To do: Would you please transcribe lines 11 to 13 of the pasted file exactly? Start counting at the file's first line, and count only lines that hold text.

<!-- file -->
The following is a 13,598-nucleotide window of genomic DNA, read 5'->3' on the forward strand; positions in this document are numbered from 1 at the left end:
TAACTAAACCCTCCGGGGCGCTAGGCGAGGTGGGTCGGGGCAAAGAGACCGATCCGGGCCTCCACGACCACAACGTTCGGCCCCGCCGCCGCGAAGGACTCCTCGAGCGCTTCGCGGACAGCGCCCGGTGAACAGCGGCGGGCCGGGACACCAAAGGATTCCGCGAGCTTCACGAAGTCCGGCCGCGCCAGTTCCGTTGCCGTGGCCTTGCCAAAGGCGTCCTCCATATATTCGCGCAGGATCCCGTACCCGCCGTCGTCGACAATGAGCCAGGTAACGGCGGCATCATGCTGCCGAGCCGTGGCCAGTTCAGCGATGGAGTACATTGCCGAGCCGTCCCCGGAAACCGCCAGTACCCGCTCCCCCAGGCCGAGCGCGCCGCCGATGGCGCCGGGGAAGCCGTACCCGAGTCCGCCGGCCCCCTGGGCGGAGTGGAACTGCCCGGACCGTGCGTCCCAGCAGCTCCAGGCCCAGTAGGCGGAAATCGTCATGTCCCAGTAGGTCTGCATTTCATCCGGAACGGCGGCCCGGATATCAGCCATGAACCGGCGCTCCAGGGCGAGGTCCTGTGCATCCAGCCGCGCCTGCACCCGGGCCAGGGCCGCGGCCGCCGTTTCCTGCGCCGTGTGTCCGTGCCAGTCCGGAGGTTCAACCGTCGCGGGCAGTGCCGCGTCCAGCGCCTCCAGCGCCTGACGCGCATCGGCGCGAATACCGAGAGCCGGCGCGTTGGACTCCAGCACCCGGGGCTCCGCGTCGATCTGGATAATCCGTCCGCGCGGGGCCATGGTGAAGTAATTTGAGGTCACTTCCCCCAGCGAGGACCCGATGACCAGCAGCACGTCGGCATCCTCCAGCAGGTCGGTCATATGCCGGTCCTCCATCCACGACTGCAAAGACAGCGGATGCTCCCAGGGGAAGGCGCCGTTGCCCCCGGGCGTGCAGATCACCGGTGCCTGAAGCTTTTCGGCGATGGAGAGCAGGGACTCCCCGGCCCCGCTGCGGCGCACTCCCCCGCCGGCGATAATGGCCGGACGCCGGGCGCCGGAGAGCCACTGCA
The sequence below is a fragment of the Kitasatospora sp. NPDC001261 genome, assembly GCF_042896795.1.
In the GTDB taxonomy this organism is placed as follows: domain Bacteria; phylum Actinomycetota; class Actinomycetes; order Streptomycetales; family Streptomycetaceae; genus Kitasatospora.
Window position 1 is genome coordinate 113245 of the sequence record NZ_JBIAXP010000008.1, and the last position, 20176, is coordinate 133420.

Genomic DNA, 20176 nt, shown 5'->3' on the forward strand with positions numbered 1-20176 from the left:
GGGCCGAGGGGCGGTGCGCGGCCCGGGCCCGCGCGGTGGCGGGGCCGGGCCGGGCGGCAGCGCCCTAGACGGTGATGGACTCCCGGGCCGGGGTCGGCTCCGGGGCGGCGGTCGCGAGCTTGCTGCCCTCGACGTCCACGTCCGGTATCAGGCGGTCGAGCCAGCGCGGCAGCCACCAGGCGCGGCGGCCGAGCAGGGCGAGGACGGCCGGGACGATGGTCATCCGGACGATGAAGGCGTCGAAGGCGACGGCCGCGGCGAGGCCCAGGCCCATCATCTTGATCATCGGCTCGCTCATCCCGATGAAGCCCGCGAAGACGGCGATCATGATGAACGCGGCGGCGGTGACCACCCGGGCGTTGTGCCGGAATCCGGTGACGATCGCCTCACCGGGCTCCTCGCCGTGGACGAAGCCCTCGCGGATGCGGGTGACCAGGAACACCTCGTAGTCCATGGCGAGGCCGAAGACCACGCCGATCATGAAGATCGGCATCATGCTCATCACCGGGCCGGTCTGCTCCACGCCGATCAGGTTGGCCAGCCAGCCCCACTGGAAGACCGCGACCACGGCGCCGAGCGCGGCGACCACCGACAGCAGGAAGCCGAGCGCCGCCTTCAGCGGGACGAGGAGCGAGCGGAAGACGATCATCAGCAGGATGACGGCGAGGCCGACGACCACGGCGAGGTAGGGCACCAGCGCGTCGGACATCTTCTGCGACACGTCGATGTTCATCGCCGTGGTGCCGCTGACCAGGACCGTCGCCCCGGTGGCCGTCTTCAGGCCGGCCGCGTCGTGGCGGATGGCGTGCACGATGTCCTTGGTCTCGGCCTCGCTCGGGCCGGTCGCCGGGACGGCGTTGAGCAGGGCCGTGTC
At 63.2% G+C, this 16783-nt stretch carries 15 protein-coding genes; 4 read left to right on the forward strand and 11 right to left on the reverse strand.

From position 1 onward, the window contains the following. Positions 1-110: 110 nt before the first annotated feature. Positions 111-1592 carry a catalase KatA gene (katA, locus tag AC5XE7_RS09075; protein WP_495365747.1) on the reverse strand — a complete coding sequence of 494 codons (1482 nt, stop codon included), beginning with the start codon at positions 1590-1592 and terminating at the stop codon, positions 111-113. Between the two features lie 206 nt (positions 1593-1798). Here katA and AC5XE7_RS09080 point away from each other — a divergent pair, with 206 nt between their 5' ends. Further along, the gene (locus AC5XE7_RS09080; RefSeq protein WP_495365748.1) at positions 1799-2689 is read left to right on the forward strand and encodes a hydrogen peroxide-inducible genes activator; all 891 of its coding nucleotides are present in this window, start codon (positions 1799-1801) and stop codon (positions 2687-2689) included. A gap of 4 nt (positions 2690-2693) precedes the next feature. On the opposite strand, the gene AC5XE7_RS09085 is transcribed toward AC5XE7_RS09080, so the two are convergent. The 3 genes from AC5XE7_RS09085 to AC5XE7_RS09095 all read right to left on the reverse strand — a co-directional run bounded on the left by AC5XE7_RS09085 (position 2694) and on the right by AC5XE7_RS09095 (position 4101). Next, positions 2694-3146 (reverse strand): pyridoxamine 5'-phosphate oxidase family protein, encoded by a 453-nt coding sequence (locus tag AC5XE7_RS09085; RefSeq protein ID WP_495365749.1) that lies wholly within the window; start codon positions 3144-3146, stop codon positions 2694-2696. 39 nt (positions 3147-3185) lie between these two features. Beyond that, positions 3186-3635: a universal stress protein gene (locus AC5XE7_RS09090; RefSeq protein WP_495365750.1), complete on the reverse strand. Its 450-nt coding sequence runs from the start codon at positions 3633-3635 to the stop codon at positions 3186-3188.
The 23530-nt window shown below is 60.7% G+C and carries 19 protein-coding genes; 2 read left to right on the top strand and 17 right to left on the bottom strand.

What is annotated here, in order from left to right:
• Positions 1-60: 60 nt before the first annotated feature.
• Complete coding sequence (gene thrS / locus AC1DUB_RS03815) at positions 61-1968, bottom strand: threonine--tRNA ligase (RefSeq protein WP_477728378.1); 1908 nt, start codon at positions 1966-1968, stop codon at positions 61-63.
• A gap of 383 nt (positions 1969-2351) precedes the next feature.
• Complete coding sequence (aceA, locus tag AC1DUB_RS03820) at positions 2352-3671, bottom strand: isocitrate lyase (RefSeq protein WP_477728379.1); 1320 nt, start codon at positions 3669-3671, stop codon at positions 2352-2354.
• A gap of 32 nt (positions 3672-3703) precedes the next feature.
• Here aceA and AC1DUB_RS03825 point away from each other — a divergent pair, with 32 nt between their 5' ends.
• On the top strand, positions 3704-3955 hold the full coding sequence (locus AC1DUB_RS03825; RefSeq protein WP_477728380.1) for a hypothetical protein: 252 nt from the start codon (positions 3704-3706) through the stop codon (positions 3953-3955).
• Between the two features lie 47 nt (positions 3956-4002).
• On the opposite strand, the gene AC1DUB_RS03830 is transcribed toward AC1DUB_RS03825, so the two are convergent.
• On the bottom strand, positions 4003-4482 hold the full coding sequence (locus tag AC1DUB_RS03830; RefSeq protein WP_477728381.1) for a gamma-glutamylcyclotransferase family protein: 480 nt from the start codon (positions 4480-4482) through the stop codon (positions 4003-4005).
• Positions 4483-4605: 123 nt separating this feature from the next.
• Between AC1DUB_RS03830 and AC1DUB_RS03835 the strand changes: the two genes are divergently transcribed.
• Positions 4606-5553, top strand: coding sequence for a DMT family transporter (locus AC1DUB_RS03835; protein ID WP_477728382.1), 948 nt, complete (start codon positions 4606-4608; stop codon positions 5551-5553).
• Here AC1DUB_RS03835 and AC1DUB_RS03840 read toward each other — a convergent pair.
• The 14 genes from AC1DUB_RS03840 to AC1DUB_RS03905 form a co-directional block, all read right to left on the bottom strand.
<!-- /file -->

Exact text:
What is annotated here, in order from left to right:
• Positions 1-60: 60 nt before the first annotated feature.
• Complete coding sequence (gene thrS / locus AC1DUB_RS03815) at positions 61-1968, bottom strand: threonine--tRNA ligase (RefSeq protein WP_477728378.1); 1908 nt, start codon at positions 1966-1968, stop codon at positions 61-63.